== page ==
So coming back through the islands was a little treacherous. I knew from my preparatory runs that the Islands are prone to puddles in poor weather. And seeing as this race was being run in the poorest weather since the December blizzards had cloaked the city in a magical white cover I knew there would be impassable lakes over the running path. And there were. I'm not going to exaggerate and claim that knee deep lochs barred our path, but I will be honest and say that icy cold, ankle deep puddles made the going uncomfortable and difficult. And in the final quarter of the race, when you really could do without further distraction. At least, I guess, it meant my trainers weren't soaked for the entire duration of the race. I guess I can claim small comfort from that.
So despite training kinda seriously for this event I didn't have a beauty. The weather sucked. Oh boy, the weather really did suck huge jobs. My own preparation was a shambles, and what I did prepare for was arsed about by the organisers. I tried to keep my split times up, but could not crack it for a sub 5 minute kilometre. I tried to lift my work rate as I entered the stadium to the cheers of my adoring entourage, but the legs said 'What?'. All over the vague distraction of needing to go for a pee.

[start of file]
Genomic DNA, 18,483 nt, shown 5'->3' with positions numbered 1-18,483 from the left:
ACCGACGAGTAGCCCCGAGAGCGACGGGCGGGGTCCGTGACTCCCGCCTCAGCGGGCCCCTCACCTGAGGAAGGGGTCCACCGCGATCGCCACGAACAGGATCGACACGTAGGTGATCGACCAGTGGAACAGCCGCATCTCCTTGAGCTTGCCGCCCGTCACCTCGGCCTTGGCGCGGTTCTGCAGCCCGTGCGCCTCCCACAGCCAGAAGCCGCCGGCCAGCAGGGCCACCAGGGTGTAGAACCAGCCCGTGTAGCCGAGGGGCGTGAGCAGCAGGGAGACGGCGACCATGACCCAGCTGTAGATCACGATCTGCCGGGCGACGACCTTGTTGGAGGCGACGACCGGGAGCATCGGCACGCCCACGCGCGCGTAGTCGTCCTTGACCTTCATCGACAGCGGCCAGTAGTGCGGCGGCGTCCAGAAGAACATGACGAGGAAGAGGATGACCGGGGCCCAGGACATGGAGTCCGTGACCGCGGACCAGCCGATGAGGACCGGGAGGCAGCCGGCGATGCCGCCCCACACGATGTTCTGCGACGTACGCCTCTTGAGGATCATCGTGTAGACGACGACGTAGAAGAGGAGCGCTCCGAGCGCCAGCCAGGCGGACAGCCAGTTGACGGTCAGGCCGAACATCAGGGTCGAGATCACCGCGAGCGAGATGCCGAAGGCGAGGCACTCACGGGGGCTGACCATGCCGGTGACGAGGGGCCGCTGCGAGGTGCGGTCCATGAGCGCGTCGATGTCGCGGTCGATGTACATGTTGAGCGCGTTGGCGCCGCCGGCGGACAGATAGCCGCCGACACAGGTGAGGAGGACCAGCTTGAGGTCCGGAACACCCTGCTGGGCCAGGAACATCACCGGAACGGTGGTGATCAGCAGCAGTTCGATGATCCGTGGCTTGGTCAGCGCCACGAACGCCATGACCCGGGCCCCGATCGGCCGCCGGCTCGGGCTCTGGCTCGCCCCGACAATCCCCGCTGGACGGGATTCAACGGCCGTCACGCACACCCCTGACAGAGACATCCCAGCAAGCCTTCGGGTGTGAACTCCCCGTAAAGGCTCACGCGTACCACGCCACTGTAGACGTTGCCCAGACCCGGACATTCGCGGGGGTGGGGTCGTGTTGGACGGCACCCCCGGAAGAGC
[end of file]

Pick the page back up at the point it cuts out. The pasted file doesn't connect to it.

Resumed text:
But you know what? I did it in a time of 26 minutes and 20 seconds. Which I do believe is a personal best. So I am pretty darn well pleased with myself. You should be too. And I thnk you for that.
PS: As we walked back into town we watched the leaders of the half-marathon make it back to the finish. One of the more serious guys I noticed on the start line (in black and white striped vest) was doing it easy, and doing it solo. As he whooshed past he was barely breathing, and barely beading sweat. He was miles in front of his nearest rival. He finished in 1:07, second place finishing almost seven minutes behind. A remarkable effort. Oh, and the winner of the women's event finished 18th overall - the only woman in the top 50. Well done her.
PPS: Upon arrivin home it was a record quick shower and into the warm clothes to get to the ICT v Celtic FA Cup game. Amazing, looks like we're going to be able to get a car park right next to the stadium which is completely empty because the match has been abandoned due to poor weather. Another preparation FAIL!